Wednesday, June 11, 2008

Oil and the Great Deception

"What matters is growth from the emerging markets, not the United States or other mature markets."

Oil Bulls love to trot out China, and to a lesser extent, India, when discussing the unbelievable growth from emerging markets. I heard a money manager call such growth "massive." Well let's see just how massive this growth is. In 2006, China consumed 7.2 million barrels a day, and in 2007 it consumed 7.58 million barrels a day. This is "astounding" growth of 380 thousand barrels a day. In 2008, the barrel per day growth is estimated to be 420 thousand barrels. While the growth rate is fairly impressive on a percent basis, the absolute increase is hardly more than a rounding error in an 87 million barrel a day market.

Now let's look at the "mature" markets that don't matter. Demand from the 30 countries countries belonging to the Organization for Economic Cooperation and Development (OECD), was 48.96 million barrels per day in 2007. This demand has been flat for several years and is roughly the same as it was in 2003. This demand will begin to fall, as it has done in the past when oil prices reach very high levels. We have already seen evidence of this in reports on miles driven on U.S. highways which fell 4.3% in March 2008.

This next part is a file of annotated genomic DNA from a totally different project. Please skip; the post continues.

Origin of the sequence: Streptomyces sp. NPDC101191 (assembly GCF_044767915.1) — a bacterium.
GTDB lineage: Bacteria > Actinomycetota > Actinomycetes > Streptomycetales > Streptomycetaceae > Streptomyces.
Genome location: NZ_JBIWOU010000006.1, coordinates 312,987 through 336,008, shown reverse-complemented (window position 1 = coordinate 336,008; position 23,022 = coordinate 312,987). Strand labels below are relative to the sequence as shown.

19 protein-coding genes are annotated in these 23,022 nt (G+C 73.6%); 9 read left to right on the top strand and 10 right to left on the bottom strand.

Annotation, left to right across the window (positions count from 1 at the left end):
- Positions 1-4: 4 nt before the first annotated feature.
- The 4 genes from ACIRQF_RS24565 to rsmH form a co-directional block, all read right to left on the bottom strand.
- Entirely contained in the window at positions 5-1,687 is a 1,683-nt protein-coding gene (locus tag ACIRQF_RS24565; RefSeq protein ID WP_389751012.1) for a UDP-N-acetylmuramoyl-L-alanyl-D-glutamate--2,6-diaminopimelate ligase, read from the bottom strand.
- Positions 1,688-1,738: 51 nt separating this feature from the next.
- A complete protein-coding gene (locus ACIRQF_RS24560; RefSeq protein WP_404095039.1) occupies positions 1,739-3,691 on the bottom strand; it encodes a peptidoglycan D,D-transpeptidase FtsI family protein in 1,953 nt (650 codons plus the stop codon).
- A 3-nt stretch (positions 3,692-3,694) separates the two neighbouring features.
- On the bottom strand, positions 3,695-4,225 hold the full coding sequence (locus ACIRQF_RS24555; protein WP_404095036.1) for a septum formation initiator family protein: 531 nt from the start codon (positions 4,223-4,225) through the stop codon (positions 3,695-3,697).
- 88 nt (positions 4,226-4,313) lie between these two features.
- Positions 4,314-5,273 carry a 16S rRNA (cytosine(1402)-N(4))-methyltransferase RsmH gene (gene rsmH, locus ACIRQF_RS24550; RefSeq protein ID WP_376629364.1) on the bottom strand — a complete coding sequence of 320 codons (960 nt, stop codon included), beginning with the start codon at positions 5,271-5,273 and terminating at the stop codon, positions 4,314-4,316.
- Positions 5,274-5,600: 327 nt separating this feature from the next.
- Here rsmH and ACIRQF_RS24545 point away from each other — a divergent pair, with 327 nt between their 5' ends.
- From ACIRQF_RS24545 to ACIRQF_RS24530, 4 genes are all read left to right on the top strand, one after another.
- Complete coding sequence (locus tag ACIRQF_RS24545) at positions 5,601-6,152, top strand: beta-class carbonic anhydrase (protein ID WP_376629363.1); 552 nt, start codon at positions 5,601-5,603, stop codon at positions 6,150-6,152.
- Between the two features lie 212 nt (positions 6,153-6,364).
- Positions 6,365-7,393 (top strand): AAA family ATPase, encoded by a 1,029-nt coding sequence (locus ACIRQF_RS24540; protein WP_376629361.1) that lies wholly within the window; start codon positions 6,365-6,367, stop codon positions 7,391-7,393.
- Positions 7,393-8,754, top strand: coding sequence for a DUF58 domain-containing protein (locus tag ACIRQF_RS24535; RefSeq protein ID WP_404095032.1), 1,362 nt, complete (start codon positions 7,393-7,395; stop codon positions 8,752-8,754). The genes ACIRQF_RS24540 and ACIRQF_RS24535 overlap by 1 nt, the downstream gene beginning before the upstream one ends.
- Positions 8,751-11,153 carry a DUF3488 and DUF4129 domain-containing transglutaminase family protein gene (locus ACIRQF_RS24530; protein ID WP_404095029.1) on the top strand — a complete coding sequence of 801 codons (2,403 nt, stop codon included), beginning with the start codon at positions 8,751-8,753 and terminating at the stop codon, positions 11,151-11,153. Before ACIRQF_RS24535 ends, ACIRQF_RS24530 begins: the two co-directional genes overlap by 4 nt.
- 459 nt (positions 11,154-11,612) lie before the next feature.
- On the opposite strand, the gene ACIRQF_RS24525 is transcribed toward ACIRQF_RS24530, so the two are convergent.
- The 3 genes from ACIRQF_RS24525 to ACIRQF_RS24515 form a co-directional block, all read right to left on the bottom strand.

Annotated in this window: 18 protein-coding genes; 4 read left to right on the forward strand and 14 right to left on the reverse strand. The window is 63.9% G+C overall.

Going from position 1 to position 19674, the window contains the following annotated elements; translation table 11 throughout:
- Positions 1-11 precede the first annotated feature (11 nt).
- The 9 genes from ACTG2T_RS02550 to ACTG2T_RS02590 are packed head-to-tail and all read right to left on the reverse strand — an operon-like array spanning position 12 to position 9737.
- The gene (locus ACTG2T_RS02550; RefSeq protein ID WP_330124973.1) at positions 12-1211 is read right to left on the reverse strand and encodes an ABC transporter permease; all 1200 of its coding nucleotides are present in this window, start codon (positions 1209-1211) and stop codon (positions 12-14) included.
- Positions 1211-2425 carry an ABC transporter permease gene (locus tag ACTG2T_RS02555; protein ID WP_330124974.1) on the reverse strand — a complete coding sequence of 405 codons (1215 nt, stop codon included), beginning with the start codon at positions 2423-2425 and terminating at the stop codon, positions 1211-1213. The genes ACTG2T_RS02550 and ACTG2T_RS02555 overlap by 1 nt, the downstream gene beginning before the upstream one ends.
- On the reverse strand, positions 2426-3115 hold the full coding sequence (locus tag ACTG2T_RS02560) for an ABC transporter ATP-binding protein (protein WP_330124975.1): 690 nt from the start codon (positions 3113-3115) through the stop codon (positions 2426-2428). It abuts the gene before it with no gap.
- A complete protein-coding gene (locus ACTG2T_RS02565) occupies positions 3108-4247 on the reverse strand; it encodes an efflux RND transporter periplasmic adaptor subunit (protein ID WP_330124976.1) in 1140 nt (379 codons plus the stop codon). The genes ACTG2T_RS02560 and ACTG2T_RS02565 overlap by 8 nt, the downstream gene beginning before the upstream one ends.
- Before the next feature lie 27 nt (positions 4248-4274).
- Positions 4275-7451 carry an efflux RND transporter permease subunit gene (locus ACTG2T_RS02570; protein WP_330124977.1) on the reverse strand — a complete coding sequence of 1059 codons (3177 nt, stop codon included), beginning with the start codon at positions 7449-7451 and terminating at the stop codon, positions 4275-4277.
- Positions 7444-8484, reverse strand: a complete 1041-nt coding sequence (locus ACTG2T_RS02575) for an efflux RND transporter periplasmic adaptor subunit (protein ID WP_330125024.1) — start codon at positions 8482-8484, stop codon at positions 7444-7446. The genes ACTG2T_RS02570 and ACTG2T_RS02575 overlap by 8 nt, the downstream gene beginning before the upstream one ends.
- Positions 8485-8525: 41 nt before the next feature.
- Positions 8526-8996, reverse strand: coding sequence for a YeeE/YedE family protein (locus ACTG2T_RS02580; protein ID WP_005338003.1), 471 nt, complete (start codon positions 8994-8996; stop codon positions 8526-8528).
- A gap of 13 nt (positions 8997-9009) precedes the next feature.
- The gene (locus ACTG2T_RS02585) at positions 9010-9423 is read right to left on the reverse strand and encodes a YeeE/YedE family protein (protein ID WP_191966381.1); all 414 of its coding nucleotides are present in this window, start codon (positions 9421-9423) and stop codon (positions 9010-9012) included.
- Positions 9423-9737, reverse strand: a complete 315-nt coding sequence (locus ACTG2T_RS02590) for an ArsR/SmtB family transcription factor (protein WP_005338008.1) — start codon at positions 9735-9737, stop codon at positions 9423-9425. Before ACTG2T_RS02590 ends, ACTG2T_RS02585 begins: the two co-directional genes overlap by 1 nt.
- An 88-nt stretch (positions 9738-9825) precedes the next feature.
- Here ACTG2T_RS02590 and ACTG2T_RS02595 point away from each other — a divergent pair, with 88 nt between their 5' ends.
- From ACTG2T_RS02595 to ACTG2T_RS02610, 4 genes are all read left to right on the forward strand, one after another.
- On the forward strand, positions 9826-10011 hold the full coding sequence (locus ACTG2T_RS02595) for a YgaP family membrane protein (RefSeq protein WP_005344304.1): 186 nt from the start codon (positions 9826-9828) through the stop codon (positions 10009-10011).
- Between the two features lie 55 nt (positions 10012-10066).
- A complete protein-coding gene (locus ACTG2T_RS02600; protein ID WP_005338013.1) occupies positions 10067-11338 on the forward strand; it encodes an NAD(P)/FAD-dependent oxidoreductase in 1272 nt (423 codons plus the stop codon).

Let's look at what that impact will be:

OECD Demand declines one percent - 490,000 barrel per day decline.
OECD Demand declines two percent - 880,000 barrel per day decline.

As you can see, a one percent decline in demand from "mature" economies would wipe out all China's absolute growth last year. A two percent decline would be equal to twice China's barrel per day growth. So emerging markets don't really matter except in the context of the entire market. Are the OECD demand declines I listed above realistic? Yes, demand has fallen in previous years when prices were high.

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